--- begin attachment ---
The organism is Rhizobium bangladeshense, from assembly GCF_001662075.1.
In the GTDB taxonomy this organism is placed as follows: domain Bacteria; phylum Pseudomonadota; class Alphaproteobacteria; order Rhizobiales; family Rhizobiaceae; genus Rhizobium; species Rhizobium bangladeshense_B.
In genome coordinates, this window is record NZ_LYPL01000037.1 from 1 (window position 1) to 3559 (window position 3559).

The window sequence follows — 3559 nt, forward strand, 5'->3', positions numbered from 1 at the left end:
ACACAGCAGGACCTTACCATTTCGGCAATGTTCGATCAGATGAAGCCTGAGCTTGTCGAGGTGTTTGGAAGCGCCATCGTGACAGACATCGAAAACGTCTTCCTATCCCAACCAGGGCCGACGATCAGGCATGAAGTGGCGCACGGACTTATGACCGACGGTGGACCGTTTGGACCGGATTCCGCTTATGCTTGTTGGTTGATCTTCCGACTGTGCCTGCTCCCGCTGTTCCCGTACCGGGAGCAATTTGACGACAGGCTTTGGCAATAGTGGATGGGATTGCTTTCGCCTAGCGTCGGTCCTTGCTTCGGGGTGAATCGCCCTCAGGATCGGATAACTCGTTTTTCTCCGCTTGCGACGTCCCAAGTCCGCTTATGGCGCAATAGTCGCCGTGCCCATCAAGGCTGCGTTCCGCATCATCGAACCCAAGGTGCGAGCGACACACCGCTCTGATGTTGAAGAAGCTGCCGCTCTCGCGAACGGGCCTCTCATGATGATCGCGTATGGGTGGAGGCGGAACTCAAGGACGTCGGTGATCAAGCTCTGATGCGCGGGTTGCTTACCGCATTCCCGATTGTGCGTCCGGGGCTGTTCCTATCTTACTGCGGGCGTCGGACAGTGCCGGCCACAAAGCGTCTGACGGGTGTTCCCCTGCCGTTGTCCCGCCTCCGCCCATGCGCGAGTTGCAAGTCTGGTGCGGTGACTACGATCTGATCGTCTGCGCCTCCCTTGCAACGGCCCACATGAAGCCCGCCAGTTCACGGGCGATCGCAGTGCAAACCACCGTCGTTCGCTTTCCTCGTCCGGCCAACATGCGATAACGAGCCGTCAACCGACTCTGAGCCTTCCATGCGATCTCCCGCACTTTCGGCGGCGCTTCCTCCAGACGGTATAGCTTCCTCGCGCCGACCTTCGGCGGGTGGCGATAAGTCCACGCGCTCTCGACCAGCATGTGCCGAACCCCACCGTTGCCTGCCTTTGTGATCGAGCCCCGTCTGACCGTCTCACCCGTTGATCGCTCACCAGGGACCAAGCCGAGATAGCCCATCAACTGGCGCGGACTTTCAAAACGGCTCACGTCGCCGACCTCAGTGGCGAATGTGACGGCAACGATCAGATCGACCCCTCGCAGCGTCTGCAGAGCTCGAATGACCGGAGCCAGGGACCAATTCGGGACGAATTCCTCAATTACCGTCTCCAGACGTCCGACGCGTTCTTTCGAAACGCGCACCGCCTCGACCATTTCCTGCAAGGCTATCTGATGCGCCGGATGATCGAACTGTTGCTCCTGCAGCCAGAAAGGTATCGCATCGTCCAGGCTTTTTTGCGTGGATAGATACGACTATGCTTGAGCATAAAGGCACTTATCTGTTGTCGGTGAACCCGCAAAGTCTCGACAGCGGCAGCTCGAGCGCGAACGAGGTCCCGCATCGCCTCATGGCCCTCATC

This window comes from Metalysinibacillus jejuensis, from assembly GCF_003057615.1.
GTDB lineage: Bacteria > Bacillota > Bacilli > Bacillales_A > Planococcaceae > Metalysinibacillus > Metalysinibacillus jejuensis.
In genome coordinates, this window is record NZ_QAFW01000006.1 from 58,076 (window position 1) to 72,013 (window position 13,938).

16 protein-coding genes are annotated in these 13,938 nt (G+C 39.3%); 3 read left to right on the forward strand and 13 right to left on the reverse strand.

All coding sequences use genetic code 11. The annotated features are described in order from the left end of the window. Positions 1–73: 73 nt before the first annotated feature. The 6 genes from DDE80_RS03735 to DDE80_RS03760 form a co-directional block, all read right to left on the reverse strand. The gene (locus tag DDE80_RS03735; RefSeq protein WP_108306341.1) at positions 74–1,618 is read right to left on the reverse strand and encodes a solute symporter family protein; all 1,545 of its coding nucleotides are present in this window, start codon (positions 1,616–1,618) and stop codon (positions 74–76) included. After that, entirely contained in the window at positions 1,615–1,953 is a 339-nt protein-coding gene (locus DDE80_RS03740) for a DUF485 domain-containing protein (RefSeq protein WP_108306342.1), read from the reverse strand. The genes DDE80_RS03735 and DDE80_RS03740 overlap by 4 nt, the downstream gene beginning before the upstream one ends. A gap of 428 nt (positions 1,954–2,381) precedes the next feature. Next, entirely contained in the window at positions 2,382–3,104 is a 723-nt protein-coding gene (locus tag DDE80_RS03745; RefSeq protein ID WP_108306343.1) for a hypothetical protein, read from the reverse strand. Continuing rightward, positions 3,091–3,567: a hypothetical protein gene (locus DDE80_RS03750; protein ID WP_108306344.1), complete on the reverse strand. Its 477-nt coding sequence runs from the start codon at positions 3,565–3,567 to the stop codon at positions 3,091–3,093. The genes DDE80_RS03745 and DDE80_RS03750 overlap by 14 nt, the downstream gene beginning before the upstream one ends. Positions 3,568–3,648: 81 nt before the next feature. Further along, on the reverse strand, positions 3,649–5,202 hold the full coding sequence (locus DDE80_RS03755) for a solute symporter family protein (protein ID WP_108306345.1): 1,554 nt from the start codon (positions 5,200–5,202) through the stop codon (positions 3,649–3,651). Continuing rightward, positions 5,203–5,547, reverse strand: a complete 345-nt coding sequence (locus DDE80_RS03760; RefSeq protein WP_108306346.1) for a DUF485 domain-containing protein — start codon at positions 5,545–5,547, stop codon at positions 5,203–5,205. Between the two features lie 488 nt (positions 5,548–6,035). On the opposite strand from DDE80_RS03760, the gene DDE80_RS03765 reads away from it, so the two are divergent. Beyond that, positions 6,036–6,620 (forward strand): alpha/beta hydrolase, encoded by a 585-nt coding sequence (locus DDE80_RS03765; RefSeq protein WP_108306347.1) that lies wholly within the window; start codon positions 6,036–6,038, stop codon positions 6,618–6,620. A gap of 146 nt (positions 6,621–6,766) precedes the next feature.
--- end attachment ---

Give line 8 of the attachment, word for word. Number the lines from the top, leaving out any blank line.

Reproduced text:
In genome coordinates, this window is record NZ_QAFW01000006.1 from 58,076 (window position 1) to 72,013 (window position 13,938).